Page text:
Tuesday, February 26, 2008

List Making

As a film lover (and as a music fan), I find that I am inextricably bound to a fondness for list-making, for rank ordering the best of the best, for almost arbitrarily ordaining certain pieces of artistic work as more artistic than others. It is silly. I am aware. But, it is also fun and convenient.

Citizen Kane would be just an amazing movie without the title of greatest film of all time (see “Sight and Sound” magazine, the American Film Institute, etc.), wouldn’t it? However, calling it the best, or putting at the top of a list, applies some greater meaning to the wonder of the film.

This ranking and ordering of pop culture is why we love our awards shows so much (never mind that this year’s Oscars were the lowest rated in the history of the Nielson rating). There is still a marked boost in the ticket sales and DVD sales of movies that win awards.

People like to feel smart. If you saw the best picture winner of a given year, then you can say that some part of you recognized and applauded greatness. More kudos to you if you saw the documentary and foreign film winners, but how much hipster, street-cred do you really need?

Does it matter if you didn’t see every best picture nominee this year? Will you be laughed at in board meetings? Will your friends shun you and, one by one, cease to return your phone calls? Probably not, and if they do, then they weren’t really your friends in the first place. However, it is never a bad thing to garner a little outside, “scholarly” opinion (big quotes around scholarly; film is the people’s medium) when choosing your next movie experience.

The point is that organizing our culture into digestible lists of Top Tens and Best ofs is a populist move, but it serves a greater purpose when used to exemplify what we find most enjoyable and inspiring in our art. It is a good thing and highlighting a good thing, with awards and lists and honorable mentions and schoolyard chatter, is a great thing.

Sunday, February 24, 2008

Academy Awards Reactions

So, the Coen brothers dominated the night. I am not sure that it came as a surprise to anyone. With No Country for Old Men taking awards for best picture, director(s), and screenplay, it seems as though the awards had been a foregone conclusion since November of last year. However, the night offered many surprises, almost all of them pleasant.

Tilda Swinton’s win for her supporting work in Michael Clayton was particularly nice to see. If Clooney is the heart and Tom Wilkinson the soul, then Tilda Swinton is the blood and guts that keep the wheels turning in Tony Gilroy’s legal thriller, a film I called the best American film of the year (it being edged out for best film on my list by Le Scaphandre et le Papillon). Swinton’s work is devilishly understated and remarkably profound. That she received the award is a great boon to the academy’s membership.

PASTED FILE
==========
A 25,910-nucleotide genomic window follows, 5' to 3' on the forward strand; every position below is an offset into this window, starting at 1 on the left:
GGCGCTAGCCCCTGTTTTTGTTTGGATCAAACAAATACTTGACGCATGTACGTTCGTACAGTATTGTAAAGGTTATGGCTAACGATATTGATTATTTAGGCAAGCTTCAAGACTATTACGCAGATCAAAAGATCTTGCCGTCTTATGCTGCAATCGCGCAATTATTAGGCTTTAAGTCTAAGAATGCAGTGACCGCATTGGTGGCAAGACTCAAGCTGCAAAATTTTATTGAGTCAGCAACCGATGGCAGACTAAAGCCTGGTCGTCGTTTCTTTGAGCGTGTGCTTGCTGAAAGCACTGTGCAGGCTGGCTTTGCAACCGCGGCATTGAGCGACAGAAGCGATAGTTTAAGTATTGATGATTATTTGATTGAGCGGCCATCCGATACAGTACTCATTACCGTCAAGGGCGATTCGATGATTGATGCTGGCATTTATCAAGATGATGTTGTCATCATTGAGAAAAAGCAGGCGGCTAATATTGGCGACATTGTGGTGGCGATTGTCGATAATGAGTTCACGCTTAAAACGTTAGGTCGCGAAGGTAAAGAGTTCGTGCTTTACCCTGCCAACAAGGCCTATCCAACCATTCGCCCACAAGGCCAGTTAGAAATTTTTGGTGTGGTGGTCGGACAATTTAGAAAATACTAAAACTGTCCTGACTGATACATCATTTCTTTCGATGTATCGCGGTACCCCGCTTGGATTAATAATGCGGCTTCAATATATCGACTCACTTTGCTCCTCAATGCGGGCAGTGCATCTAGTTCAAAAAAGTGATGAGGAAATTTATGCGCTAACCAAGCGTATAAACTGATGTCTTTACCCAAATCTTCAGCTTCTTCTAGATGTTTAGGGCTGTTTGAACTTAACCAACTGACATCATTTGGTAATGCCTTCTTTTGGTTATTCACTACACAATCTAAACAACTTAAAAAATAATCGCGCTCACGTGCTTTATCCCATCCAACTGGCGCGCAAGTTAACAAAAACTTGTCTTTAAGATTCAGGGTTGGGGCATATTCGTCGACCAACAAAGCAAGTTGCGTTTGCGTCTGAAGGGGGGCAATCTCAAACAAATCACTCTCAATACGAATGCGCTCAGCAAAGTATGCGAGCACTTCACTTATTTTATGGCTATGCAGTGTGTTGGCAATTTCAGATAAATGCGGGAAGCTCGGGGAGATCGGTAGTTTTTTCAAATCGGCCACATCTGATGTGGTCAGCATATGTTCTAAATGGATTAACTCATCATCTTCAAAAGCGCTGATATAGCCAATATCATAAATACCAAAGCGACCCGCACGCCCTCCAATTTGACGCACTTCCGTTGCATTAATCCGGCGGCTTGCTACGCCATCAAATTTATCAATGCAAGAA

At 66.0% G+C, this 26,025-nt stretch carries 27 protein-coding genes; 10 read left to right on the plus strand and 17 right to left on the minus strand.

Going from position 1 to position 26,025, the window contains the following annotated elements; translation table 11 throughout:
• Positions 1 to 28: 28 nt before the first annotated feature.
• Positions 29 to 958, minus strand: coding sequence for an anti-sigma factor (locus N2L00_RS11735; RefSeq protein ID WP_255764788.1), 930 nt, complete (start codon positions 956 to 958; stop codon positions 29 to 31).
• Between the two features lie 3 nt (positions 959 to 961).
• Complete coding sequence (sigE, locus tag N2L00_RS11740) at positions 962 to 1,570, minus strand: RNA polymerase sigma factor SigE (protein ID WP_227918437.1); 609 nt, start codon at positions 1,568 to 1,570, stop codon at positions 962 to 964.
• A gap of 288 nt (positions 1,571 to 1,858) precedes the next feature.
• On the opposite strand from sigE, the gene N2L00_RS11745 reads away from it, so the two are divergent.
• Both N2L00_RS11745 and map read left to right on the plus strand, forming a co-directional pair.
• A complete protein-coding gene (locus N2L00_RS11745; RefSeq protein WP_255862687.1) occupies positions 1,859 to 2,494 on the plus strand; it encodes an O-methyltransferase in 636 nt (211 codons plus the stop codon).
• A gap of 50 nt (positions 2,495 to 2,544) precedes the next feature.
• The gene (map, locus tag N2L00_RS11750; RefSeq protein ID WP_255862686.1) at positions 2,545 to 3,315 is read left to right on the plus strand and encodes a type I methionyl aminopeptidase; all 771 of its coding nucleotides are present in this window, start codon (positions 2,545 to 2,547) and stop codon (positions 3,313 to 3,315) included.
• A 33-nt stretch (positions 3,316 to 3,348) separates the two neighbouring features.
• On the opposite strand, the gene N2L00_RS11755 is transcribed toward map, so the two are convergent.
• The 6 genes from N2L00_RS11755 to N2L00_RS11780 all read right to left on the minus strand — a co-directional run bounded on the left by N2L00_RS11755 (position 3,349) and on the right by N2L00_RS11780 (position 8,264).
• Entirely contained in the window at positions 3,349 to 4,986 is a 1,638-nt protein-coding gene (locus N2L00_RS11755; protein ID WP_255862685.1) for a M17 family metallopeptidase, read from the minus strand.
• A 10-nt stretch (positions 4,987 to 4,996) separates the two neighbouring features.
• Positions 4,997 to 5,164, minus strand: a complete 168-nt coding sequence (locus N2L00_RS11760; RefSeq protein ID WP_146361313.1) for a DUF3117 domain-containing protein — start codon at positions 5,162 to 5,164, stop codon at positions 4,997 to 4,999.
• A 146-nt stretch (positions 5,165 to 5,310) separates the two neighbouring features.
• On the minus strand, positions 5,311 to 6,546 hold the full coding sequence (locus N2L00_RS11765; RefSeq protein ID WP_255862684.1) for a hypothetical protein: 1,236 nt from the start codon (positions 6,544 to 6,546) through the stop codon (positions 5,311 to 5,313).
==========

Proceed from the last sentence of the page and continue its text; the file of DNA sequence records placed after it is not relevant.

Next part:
Coming down to the wire, the right actress won in the best actress race tonight as well. Marion Cotillard gave perhaps the best performance of the decade (all due respect to Mr. Day-Lewis) as Edith Piaf in the underappreciated biopic La Vie en Rose. Not since Deniro in Raging Bull has an actor been so fully engulfed in a role. Her performance was screaming to be recognized, and it, thankfully, was.

Other surprises: The Bourne Ultimatum takes home awards in every category in which it is nominated, three in all; Taxi to the Dark Side wins best documentary (deservedly) over the heavily favored No End in Sight and Sicko; The Golden Compass awarded for best visual effects, and if I may say: where did that come from?

Moment of the Night: Jon Stewart brings original song winner Marketa Irglova back on stage to give her acceptance speech. Giving the little known performer her well deserved moment in the spotlight showed class all the way around.

Welcome to Last Cinema Standing.

Hello to all of you out there in movie fandom. This is and will be a blog devoted to film and the love and appreciation thereof. My mission statement: I promise to preserve the cultural relevance, to promote the social significance, and to celebrate the artistic integrity of the film medium until the last movie studio burns down and the last cinema in the world is torn to the ground and an internet café put up in its place.

Welcome to Last Cinema Standing.